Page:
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Watch the Crazy Triads online guitar lesson by Angus Clark from Hard Rock Survival Guide: Rhythm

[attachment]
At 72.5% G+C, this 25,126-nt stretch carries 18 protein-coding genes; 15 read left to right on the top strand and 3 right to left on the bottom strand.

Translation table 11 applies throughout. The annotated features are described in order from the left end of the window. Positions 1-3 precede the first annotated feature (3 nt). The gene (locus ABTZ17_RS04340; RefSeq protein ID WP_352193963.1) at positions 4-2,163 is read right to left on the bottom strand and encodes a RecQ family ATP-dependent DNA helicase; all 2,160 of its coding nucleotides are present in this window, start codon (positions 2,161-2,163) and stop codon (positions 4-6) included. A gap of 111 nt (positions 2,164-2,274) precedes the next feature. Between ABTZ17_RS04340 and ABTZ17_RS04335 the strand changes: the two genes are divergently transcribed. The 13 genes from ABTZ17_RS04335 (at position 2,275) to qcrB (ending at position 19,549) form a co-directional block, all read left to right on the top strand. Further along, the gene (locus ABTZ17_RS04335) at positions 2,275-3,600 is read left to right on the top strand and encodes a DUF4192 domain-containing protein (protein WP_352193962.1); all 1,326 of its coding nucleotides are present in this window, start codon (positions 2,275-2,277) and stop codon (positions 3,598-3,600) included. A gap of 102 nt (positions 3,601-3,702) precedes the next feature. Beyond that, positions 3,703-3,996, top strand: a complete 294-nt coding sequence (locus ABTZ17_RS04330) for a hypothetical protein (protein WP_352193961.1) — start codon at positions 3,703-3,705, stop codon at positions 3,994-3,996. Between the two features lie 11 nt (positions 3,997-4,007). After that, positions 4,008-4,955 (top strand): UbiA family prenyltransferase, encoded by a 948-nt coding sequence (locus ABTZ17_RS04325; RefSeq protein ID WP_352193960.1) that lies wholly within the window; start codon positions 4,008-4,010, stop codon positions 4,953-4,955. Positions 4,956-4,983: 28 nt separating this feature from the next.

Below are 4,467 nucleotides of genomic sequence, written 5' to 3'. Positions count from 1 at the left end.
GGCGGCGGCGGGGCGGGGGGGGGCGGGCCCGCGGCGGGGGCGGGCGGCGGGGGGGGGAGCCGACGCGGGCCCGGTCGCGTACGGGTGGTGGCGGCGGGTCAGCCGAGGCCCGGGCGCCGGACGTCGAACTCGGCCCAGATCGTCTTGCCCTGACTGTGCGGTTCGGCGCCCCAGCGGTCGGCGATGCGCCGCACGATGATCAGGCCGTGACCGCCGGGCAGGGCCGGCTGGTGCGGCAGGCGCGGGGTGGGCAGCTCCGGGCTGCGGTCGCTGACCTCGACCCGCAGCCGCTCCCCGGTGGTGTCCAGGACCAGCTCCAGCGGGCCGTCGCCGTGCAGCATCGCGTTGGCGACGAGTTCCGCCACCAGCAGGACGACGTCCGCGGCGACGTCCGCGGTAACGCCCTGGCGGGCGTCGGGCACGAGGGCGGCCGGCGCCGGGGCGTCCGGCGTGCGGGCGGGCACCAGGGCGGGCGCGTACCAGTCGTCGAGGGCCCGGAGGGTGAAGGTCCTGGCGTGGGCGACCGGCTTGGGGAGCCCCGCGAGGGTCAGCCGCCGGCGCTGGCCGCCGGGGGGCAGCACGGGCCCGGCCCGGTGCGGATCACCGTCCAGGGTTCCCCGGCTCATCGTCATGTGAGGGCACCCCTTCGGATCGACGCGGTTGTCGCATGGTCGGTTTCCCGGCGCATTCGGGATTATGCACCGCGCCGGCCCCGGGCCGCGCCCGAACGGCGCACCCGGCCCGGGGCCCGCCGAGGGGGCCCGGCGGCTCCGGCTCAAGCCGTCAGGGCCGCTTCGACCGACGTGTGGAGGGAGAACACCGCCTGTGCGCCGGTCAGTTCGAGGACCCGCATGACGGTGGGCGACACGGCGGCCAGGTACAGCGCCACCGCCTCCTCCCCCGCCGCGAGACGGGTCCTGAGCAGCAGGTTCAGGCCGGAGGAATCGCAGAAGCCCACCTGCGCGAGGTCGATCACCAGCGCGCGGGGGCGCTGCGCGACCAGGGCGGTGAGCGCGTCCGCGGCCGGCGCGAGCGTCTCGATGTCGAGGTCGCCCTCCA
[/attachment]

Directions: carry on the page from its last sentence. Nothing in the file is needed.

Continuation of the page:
Triads against an open string pedal - and the muted gallop rhythm in your right hand! At this point in the exercises we are combining concepts and skills all over the place, so the time spent in the early part of the course should really be paying off for you. This example has two sections, the first uses triads on the 2-3-4 string set against a gallop rhythm on the open A string. The triads are played in a syncopated rhythm and you have to be careful about how long they are held and how you choke them. The duration of the chord is just as important as the attack of the chord. We're outlining A mixolydian here with A (the I chord), G (the bVII chord) and D (the IV chord). In the second section we move to triads on the 1-2-3 string set against the open D pedal. Here we're using the concept of moving a static shape against the open string to create great color chords. Move the D shape up a whole step and you have E major/D, which sounds lydian, move it up another half step to an F major triad, and you have a Dmin7 chord. Move it up another whole step to a G triad and you've got, well, a G chord (with a D in the bass). You'll hear this kind of motion in everything from progessive rock like Rush or Yes, to Sabbath, to Van Halen, to stuff that's on the radio right now. It's a real un-schooled guitarist approach, but the results are amazingly useful. Have fun with it. Also please note that in the D section the pedal notes are in a straight rhythm, not a gallop like on the A section.